After plowing through Trading Economics, I think I found my newest macroeconomics data favourite: PPP-adjusted GDP per capita, or in short – purchasing power per capita (PPPC). In a way it directly accounts for inflation differences and shows how much economic activity people “actually” contribute to. I played around with it a bit more and looked at YoY changes for China, Japan, Hong Kong and South Korea for the last 10 years, and I think there are some pretty interesting results here.
- Hong Kong seems to have lost its ability to track China closely on a PPPC basis, and now it looks more like a riskier bet to live in Hong Kong without the juicy returns they used to enjoy.
- Japan is looking a bit rough. These figures sure are more flattering than the GDP YoY figures, but being honest it seems like the only thing that kept Japan from sliding into deep negative territory in 2013 was Abe coming to power. If, after all the cheering that the policies are getting after two out of three arrows result in this for the average Japanese person, then a third, fourth and fifth are probably needed pretty soon.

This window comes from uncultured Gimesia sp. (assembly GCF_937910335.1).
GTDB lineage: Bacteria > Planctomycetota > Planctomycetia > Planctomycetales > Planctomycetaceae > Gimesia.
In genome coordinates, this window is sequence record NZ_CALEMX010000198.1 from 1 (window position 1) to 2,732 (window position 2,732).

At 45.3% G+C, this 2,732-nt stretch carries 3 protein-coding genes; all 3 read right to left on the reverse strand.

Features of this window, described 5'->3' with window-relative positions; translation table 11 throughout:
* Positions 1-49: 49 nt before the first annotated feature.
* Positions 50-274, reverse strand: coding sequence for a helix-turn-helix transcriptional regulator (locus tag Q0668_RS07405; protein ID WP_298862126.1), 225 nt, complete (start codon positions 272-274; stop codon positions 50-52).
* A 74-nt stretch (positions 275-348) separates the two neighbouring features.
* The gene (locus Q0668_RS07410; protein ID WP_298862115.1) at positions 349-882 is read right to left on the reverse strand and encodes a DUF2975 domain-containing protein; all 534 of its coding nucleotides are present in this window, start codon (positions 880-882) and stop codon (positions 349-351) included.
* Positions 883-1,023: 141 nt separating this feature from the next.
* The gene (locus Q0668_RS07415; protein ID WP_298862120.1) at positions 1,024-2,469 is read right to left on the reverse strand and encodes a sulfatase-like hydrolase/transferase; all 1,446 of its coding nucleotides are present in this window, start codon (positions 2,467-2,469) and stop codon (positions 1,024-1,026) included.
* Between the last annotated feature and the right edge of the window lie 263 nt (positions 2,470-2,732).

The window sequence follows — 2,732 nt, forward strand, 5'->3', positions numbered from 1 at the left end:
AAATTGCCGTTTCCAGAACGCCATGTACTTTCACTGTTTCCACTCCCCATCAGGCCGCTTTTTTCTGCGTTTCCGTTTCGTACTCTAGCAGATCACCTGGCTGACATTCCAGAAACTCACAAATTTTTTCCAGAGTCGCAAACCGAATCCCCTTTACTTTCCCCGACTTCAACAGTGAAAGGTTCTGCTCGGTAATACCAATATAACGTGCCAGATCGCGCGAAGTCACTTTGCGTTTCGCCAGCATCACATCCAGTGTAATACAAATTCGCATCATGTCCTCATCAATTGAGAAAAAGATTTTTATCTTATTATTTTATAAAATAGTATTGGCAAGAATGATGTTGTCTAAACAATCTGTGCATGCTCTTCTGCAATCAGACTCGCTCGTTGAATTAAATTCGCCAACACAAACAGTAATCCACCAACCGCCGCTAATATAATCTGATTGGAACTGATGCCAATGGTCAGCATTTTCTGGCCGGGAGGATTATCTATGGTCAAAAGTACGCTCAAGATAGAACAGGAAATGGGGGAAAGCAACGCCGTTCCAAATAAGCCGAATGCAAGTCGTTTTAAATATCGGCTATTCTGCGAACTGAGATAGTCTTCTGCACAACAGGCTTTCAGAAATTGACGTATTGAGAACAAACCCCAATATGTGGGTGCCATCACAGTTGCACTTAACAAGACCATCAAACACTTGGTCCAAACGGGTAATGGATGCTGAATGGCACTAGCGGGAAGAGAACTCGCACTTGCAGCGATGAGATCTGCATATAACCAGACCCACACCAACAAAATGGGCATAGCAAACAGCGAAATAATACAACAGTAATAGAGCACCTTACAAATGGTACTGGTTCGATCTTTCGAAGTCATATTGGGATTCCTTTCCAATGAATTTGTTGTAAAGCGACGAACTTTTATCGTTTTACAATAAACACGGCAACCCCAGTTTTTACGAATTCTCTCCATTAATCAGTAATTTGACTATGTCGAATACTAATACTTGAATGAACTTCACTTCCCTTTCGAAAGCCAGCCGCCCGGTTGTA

- China isn’t in the 10% range on YOY PPPC growth anymore, but seems to be pretty stable around 7%. The question now is – what sort of quality does this have? And can Xi + Li increase that quality with reforms from the Third (and Fourth!) Plenary Sessions?
- Similar economies, similar charts: the correlation between Japan and Korea on this data is pretty interesting!